High precision has been achieved by examining each small element of the mechanical movement and improving on it, starting with the metal for the main and balance springs. Teaming up with the Institute for Materials Research at the University of Tohoku in the 1950s, Grand Seiko developed “Spron” – a cobalt-nickel alloy – for improved elasticity, strength and resistance to heat and corrosion; Spron is in continuous development. The same watchmaker adjusts the hairsprings by hand each day, as he has done for the past 15 years. Each and every hairspring is made of Spron 610 and the adjustment requires about 30 to 40 minutes per spring.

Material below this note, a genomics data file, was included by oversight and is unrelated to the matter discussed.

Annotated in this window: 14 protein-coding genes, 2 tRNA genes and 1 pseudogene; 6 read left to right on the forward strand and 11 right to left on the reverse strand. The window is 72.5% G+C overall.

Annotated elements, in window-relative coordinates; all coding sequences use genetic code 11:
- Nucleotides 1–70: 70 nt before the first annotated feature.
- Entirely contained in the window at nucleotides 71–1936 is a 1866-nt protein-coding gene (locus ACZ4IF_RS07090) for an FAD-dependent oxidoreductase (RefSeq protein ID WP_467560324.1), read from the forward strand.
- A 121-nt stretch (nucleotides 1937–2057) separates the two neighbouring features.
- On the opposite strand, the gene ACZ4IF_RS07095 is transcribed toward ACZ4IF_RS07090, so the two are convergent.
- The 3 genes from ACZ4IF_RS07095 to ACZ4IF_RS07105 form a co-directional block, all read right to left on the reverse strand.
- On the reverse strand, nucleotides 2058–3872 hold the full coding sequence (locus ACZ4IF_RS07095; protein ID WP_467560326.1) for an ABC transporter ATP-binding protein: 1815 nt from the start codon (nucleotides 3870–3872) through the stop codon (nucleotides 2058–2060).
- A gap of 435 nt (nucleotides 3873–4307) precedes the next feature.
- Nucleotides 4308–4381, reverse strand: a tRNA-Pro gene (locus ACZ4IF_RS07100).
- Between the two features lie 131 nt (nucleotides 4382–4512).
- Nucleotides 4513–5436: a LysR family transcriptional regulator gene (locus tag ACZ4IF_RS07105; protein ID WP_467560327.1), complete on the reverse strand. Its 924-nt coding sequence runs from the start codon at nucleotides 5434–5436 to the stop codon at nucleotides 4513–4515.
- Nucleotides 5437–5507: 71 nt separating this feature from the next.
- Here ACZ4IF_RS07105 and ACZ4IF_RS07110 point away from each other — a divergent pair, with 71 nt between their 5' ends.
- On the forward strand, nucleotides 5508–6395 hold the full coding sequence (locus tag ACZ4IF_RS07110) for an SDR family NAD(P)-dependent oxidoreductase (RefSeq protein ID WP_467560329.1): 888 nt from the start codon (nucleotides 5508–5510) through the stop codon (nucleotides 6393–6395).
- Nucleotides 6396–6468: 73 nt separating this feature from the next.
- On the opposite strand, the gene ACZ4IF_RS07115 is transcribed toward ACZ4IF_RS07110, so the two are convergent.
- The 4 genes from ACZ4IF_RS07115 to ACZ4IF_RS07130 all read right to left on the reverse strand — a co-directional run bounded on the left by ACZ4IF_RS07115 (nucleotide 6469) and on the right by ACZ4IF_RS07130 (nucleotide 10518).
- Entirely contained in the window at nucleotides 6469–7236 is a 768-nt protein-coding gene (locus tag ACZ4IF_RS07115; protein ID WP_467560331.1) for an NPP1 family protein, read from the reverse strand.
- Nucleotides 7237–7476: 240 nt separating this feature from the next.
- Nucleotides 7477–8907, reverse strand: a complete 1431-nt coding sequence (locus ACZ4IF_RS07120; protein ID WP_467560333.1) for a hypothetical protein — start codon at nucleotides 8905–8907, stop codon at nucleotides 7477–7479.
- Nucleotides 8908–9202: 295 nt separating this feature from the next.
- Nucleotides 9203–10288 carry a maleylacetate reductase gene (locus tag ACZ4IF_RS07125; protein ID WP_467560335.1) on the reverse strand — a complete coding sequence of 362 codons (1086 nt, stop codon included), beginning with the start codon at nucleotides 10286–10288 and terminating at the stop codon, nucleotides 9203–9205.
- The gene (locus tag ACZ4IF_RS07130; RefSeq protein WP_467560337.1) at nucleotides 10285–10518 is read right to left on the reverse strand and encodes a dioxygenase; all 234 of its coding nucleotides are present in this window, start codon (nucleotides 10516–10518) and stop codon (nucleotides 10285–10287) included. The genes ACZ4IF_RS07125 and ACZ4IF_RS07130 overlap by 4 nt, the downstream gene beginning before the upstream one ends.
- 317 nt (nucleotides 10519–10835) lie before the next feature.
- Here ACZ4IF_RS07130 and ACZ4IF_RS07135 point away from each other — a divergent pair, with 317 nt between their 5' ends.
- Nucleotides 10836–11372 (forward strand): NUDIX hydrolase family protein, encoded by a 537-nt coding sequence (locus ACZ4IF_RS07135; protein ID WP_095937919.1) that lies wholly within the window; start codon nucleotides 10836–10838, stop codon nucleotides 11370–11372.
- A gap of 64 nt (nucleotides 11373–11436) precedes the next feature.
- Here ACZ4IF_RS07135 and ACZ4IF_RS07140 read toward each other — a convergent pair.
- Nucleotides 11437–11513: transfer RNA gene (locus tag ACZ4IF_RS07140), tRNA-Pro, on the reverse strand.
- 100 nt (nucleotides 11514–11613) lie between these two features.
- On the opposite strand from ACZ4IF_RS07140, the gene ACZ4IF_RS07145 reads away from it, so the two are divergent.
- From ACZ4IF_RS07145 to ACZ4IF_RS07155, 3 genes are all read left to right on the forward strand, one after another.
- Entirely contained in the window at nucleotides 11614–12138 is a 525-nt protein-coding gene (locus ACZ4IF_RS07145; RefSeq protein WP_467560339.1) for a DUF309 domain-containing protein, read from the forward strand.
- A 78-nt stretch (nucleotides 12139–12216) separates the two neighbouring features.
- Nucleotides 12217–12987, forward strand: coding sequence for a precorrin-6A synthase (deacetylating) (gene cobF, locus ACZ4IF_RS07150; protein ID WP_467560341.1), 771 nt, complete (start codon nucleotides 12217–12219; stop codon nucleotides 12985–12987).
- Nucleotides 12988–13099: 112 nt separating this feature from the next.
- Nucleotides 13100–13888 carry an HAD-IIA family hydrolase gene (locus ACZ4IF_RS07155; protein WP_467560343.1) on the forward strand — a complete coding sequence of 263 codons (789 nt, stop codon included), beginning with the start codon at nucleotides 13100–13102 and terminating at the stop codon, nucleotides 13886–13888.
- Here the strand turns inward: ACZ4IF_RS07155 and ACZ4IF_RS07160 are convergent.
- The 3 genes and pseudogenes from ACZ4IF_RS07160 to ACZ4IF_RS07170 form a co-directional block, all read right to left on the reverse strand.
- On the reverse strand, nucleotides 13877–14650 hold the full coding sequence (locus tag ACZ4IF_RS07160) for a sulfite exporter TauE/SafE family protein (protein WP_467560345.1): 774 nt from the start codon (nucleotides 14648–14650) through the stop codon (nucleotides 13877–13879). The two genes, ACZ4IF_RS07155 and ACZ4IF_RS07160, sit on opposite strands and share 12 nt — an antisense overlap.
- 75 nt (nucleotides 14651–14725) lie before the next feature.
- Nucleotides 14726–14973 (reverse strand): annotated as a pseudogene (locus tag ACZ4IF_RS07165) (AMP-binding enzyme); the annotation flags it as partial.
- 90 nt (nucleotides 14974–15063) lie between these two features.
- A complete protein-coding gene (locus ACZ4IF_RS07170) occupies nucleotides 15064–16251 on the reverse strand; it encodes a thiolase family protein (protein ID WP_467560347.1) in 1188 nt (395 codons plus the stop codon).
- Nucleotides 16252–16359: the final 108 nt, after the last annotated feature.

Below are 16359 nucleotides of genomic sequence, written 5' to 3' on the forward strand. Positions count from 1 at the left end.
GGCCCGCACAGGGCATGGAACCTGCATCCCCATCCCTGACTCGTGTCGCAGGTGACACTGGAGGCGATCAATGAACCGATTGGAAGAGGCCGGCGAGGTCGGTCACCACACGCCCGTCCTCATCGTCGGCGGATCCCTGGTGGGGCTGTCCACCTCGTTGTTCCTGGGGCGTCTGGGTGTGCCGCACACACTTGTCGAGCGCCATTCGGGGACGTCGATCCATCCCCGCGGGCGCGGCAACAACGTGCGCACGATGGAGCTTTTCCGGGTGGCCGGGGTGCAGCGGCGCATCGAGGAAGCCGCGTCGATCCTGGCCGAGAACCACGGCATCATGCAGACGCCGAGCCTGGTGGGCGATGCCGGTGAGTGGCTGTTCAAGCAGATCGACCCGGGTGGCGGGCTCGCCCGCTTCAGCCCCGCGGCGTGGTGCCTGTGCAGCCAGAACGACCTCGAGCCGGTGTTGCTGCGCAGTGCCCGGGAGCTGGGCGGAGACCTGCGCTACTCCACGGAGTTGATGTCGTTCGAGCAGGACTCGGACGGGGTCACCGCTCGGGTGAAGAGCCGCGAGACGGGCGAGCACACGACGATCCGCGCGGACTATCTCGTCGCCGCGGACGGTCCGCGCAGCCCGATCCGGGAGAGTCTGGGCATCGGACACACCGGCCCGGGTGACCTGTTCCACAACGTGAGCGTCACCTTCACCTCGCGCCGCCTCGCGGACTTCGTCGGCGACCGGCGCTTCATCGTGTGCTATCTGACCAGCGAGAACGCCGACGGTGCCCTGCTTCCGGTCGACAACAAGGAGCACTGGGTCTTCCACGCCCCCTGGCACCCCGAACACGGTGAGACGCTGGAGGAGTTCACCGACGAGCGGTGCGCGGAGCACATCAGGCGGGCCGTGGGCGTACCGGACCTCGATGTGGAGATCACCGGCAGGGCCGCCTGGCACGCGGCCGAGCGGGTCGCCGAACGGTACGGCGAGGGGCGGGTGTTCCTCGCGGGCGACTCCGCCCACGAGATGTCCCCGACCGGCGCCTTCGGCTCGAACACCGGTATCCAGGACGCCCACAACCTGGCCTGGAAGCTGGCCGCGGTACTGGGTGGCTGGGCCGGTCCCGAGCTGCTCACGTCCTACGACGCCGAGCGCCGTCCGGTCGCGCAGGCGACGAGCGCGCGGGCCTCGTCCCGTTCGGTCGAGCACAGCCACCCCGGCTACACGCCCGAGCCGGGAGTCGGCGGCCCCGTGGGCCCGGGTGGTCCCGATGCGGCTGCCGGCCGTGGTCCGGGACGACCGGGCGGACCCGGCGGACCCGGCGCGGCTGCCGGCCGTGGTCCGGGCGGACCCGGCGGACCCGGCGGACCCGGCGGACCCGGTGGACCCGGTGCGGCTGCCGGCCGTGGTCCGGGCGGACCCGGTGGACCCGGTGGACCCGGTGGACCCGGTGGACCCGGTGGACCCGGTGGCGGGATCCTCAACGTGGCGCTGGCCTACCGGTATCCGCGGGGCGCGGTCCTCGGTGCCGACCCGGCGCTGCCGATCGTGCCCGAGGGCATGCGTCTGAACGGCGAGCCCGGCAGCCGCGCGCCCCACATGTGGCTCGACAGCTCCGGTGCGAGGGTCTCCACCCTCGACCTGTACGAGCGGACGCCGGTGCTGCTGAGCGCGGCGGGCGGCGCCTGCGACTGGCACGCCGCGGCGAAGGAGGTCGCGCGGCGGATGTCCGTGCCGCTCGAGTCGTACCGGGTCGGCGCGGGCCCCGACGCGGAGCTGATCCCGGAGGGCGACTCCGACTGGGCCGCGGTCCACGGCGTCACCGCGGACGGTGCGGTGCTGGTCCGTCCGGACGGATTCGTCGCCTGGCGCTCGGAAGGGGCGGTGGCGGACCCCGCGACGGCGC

Grand Seiko backs up its claims of precision timing with an inspection standard that requires testing at a higher number of positions (six) for a longer period of time (17 days) and over a greater temperature range (from 6 to 38 °C), to achieve a mean daily rate variation of between -3 and +5 seconds a day – a tighter requirement than COSC. With only 25 dedicated Grand Seiko watchmakers at the Shizuku-ishi Watch Studio and an approximate 41 days to make one Grand Seiko watch, production numbers are low.